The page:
Herbs like lavender, oregano, mint and thyme come back strong spring after spring if you prepare them for the cold weather. These and other Mediterranean herbs are hardy and tolerate low temperatures. They like dry conditions, so soggy ground or repeated freezing and thawing can damage them.
You can also bring herbs inside for the winter. Learn how to take care of herbs when winter weather comes your way.
How to Overwinter Herbs Outdoors
- Trim now, prune later. Give plants a light trim to tidy them up. Leave an umbrella of branches intact until early spring to help shelter the plant from ice and drying wind. Even if the plant dies back to the ground, new shoots will grow from the roots.
- Mulch the root area. Spread a 2 to 3-inch layer of light-textured mulch around your plants. Winter mulches keep the soil from freezing and thawing over and over again, which is destructive on shallow roots.
- Tame the wind. Herbs that hold some leaves through winter — for example, sage and winter savory — will endure the cold better if you give them seasonal shelter from frigid winds. Make a shelter with cloth, burlap or even bubble wrap stapled to wood stakes in a box or teepee shape.
- Keep them sleeping. Spells of mild winter weather trick plants into thinking it’s spring – which can kill them. Insulate plants from misleading weather by loosely mounding branches of pines, junipers and other evergreens over dormant herbs.
- Spend the winter indoors. Repot herbs and bring them inside to use for cooking. Move them outdoors and plant them in the garden in spring.
How to Bring Herbs Indoors
Popular kitchen herbs that like the heat, such as rosemary and sage, should be brought indoors for winter. They will thrive in pots placed on or near a sunny windowsill, and you can use them year-round.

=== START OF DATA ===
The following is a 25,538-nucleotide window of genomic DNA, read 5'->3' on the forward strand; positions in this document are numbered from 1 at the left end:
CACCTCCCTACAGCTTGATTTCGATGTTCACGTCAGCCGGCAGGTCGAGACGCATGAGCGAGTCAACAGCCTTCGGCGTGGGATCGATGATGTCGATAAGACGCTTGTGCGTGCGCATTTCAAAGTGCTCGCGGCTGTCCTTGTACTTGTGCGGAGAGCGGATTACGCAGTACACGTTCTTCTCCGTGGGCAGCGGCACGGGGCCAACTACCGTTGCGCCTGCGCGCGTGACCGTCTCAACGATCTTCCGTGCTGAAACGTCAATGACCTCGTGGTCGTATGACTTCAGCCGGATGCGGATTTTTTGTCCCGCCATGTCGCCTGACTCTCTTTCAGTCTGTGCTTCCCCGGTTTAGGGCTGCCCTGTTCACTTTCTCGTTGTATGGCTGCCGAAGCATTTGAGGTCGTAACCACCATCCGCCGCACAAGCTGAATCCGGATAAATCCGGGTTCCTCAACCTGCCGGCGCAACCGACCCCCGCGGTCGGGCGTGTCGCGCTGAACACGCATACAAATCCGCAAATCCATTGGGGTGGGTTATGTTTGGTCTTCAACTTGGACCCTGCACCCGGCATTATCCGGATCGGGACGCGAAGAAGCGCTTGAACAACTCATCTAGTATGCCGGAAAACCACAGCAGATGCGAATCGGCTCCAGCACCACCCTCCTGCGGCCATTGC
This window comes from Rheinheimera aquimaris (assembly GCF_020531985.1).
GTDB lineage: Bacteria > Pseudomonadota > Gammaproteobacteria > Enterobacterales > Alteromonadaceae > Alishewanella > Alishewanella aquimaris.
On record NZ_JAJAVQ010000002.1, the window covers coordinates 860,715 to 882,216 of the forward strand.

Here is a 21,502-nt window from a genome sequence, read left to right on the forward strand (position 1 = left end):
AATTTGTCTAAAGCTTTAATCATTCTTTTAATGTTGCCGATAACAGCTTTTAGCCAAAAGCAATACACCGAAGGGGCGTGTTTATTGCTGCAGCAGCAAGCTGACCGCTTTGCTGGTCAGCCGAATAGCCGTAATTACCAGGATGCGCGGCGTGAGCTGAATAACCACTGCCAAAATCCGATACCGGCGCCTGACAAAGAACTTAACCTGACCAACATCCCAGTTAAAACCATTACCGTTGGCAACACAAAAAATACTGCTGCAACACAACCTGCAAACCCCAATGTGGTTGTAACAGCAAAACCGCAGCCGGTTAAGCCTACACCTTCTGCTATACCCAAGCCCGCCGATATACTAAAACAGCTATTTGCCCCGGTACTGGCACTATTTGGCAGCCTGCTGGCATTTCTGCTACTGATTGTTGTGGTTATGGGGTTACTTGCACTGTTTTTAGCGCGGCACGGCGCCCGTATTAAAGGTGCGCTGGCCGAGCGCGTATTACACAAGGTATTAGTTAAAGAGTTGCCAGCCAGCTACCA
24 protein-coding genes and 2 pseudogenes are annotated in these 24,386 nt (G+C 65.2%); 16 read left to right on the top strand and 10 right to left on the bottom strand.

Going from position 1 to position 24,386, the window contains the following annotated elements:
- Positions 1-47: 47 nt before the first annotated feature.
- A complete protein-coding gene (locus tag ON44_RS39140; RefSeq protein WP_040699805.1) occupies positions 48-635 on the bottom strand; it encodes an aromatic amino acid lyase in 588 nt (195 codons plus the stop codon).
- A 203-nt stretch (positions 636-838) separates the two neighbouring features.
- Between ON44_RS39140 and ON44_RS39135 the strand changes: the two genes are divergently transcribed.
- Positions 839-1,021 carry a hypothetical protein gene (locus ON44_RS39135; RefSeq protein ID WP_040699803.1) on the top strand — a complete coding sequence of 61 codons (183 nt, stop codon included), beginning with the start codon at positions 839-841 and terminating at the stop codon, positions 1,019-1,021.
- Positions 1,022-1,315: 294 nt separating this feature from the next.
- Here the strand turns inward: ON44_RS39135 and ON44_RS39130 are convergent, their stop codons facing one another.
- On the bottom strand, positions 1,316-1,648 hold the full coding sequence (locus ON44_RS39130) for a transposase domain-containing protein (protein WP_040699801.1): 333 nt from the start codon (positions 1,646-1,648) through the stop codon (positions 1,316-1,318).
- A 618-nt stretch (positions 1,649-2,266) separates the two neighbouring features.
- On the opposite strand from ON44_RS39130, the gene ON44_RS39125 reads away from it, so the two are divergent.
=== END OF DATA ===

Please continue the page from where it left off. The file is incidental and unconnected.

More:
- Dig out herbs grown in beds. Using a shovel to cut around the perimeter of the plant, grab as many roots as possible. Put plants in a pot, and fill in crevices with potting soil. Water plants after potting. Trim back the foliage by at least half. Label plants that are expected to become dormant before moving them to a cool basement or other dry, dark place where they will stay cool but not freeze.
- Clean and trim herbs grown in pots. Brush off outside of the container. Trim broken or awkward branches, and shake the plants gently to dislodge debris and hitchhiking pests before bringing them indoors.
- Grow herbs such as rosemary, sage, parsley, thyme and oregano under a fluorescent plant light. These herbs hold their foliage through winter and will gradually adjust to reduced light indoors. Expect some of the older leaves to wither, and clip them off to keep the plants looking neat.
- Take 5-inch long stem cuttings from your favorite herbs, if indoor space is limited. Many perennial herbs such as rosemary, sage and mint will grow roots in water, especially if you root the cuttings in a dark-colored vase that blocks light. Small cuttings take up only a little space, and the plants will be nicely rooted and ready to grow by planting time in spring.
Tip: Cool air seeping through a leaky window can be beneficial to rosemary that shows white patches caused by powdery mildew. Clip off affected branches to further discourage this common disease.
Whether you need the right planters, herbs or potting soil, The Home Depot delivers online orders when and where you need them.